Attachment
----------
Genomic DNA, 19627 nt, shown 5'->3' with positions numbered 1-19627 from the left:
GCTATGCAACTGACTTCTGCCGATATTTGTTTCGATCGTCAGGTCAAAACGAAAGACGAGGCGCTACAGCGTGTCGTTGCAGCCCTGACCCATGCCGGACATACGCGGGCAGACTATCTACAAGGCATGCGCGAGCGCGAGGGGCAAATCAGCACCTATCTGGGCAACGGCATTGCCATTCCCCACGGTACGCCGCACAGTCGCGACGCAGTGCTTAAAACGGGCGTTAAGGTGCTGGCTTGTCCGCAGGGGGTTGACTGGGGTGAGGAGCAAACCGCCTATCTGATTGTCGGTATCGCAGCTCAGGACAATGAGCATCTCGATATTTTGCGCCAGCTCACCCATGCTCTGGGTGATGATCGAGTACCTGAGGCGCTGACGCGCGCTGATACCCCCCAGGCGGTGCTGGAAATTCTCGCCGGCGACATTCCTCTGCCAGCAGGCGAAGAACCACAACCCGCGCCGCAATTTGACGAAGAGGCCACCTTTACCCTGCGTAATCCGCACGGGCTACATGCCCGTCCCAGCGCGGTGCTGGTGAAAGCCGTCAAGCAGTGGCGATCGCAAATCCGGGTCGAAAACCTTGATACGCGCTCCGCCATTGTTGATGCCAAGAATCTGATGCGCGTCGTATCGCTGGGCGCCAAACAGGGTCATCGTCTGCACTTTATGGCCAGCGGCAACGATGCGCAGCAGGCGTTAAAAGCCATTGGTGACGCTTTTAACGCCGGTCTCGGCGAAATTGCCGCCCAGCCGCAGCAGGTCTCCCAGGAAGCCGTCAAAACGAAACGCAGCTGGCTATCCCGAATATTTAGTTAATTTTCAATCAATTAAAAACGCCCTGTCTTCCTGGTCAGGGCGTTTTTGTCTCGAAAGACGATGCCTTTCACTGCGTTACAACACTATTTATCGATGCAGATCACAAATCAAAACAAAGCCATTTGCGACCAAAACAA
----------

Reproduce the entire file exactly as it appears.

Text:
Genomic DNA, 19627 nt, shown 5'->3' with positions numbered 1-19627 from the left:
GCTATGCAACTGACTTCTGCCGATATTTGTTTCGATCGTCAGGTCAAAACGAAAGACGAGGCGCTACAGCGTGTCGTTGCAGCCCTGACCCATGCCGGACATACGCGGGCAGACTATCTACAAGGCATGCGCGAGCGCGAGGGGCAAATCAGCACCTATCTGGGCAACGGCATTGCCATTCCCCACGGTACGCCGCACAGTCGCGACGCAGTGCTTAAAACGGGCGTTAAGGTGCTGGCTTGTCCGCAGGGGGTTGACTGGGGTGAGGAGCAAACCGCCTATCTGATTGTCGGTATCGCAGCTCAGGACAATGAGCATCTCGATATTTTGCGCCAGCTCACCCATGCTCTGGGTGATGATCGAGTACCTGAGGCGCTGACGCGCGCTGATACCCCCCAGGCGGTGCTGGAAATTCTCGCCGGCGACATTCCTCTGCCAGCAGGCGAAGAACCACAACCCGCGCCGCAATTTGACGAAGAGGCCACCTTTACCCTGCGTAATCCGCACGGGCTACATGCCCGTCCCAGCGCGGTGCTGGTGAAAGCCGTCAAGCAGTGGCGATCGCAAATCCGGGTCGAAAACCTTGATACGCGCTCCGCCATTGTTGATGCCAAGAATCTGATGCGCGTCGTATCGCTGGGCGCCAAACAGGGTCATCGTCTGCACTTTATGGCCAGCGGCAACGATGCGCAGCAGGCGTTAAAAGCCATTGGTGACGCTTTTAACGCCGGTCTCGGCGAAATTGCCGCCCAGCCGCAGCAGGTCTCCCAGGAAGCCGTCAAAACGAAACGCAGCTGGCTATCCCGAATATTTAGTTAATTTTCAATCAATTAAAAACGCCCTGTCTTCCTGGTCAGGGCGTTTTTGTCTCGAAAGACGATGCCTTTCACTGCGTTACAACACTATTTATCGATGCAGATCACAAATCAAAACAAAGCCATTTGCGACCAAAACAA